Tartan United

A seminar I attended today was about policy analysis. The main focus was to compare two ‘policy’ documents:

  • The English White Paper:
    The Importance of Teaching: The Schools White Paper 2010
  • The Scottish report:
    Teaching Scotland’s Future 2011

The contrast between the two tomes is stark, despite the fact that they are tackling similar issues based upon often the same data sources. Underlying each is an idealogy of the authoring body, and the contrasting differing political stances each takes. Here we have two nation under one sovereign state with very contrasting opinions on how to progress with their education policies. The few differences I’m recording here are the ones which bear deeper analysis sometime, as the underlying philosophies might be interesting to take note of as there are some fundamentals at stake here:

England

  • Published after the new coalition took power, it does not hold back from being dismissive of past regimes and influences.
  • Highlights extra authority, autonomy and leadership enhancement initiatives to be delivered through third sector organisations.
  • Authoritative in character reflecting neo-conservative and neo-liberal leanings towards economic priorities.
  • Refers to needing to take the best examples of success from other countries.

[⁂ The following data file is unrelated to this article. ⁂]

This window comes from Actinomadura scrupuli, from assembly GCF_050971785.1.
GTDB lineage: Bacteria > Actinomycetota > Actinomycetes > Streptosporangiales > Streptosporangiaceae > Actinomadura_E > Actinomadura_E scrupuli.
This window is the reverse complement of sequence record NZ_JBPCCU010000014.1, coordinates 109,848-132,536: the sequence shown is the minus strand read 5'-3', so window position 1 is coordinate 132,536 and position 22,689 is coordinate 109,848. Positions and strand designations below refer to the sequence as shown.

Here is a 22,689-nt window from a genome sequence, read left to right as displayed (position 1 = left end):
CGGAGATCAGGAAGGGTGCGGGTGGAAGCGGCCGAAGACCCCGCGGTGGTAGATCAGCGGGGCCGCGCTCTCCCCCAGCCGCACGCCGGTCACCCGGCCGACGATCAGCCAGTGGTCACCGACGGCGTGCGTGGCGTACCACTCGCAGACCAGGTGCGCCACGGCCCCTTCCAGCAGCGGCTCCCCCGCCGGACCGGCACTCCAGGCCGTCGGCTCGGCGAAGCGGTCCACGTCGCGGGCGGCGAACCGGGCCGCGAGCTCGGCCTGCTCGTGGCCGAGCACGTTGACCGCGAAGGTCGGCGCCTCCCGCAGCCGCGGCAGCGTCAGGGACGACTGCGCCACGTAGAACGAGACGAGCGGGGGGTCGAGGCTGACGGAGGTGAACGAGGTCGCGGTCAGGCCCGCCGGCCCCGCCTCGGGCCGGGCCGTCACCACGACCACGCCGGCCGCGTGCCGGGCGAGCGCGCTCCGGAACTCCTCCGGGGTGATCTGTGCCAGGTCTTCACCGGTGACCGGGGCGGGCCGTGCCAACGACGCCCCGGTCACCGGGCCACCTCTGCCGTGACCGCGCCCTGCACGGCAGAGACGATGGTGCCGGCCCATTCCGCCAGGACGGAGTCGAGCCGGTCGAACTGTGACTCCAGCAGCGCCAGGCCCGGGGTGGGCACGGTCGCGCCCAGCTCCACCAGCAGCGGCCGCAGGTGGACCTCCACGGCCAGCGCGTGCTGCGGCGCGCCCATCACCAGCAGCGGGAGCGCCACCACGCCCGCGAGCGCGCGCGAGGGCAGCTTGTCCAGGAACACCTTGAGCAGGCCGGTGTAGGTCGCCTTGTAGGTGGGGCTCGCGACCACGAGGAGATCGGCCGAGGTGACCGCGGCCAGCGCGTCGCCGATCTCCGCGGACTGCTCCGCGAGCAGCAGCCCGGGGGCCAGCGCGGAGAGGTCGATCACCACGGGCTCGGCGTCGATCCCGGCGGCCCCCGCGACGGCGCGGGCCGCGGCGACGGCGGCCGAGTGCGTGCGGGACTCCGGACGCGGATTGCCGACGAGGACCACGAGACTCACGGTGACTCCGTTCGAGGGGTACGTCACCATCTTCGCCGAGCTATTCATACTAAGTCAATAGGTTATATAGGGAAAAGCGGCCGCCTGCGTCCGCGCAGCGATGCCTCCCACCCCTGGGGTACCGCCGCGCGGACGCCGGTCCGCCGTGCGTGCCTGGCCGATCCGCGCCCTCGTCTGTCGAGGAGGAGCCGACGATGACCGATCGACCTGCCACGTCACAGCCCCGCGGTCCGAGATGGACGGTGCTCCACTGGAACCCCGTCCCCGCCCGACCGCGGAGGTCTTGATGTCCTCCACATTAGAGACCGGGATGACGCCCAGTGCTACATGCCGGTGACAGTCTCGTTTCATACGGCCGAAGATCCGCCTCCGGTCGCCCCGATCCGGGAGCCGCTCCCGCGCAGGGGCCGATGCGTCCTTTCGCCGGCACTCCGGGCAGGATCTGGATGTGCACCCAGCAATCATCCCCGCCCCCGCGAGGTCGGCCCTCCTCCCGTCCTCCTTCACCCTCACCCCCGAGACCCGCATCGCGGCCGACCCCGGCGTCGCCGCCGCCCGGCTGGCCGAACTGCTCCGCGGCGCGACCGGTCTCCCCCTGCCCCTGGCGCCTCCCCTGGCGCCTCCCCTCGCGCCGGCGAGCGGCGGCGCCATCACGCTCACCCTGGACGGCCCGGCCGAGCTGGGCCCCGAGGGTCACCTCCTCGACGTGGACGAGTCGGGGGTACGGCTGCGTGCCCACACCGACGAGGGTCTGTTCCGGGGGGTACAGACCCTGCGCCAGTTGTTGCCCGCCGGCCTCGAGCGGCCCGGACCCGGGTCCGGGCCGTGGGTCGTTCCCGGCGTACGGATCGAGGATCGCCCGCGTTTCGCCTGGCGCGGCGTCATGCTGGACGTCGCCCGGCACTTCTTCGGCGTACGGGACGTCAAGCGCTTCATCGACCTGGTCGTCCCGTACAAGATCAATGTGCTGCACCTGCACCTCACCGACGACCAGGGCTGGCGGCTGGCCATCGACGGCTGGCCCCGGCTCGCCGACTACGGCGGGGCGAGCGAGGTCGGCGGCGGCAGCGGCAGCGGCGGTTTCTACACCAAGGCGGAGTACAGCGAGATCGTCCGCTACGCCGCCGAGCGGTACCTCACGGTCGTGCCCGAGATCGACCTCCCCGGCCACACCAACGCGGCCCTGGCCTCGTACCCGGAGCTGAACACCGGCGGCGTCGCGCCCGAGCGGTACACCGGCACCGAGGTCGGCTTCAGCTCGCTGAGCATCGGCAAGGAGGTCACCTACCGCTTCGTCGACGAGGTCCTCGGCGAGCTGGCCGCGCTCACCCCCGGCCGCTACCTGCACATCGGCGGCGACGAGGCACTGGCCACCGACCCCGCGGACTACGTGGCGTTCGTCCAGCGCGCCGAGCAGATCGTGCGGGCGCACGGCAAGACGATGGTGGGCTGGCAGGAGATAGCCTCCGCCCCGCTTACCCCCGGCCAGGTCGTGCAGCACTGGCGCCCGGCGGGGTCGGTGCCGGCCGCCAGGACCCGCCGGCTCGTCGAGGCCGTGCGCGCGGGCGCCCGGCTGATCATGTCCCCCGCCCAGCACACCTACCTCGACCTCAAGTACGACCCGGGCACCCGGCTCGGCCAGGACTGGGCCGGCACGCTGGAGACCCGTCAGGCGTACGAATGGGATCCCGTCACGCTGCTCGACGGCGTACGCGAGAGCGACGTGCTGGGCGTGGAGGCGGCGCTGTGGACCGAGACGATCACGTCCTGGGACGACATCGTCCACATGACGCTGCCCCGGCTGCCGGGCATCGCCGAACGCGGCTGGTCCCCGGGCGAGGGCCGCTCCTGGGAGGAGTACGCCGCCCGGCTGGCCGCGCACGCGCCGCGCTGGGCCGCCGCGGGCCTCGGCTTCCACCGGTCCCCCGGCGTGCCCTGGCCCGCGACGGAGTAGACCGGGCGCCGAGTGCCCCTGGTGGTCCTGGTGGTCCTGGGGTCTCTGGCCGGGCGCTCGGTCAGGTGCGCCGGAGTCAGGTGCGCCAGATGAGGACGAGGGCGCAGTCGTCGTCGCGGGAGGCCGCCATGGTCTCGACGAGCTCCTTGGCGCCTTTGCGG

• Extols added freedom of professionals but lays down controlling mechanisms through a hierarchy.
  • Seeks to promote the quality of the teaching profession through minimum degree status, (“top graduates from top universities”) attracting other professions into teaching and developing new fastrack leaders.

Scotland

  • Published before the elections which moved the SNP to a majority.
  • Highlights greater development of teachers through career-long ‘extended-development’ and collaboration between University and Local Authorities.
  • Democratic in character reflecting progressive nationalist sentiments.
  • Omits direct reference to English policy.
  • Extols the development of professionals through on-going collaboration.
  • Seeks to promote the quality of the teaching profession through development of core skills and existing teachers for a career-long development.

Interesting …

 

 

 

 

Department for Education (2010a) The Importance of Teaching. The Schools White Paper 2010. London, The Stationery Office. https://www.education.gov.uk/publications/standard/publicationdetail/page1/CM%207980

Donaldson, G. (2011) Teaching Scotland’s Future. Edinburgh, The Scottish Government
http://www.scotland.gov.uk/Resource/Doc/337626/0110852.pdf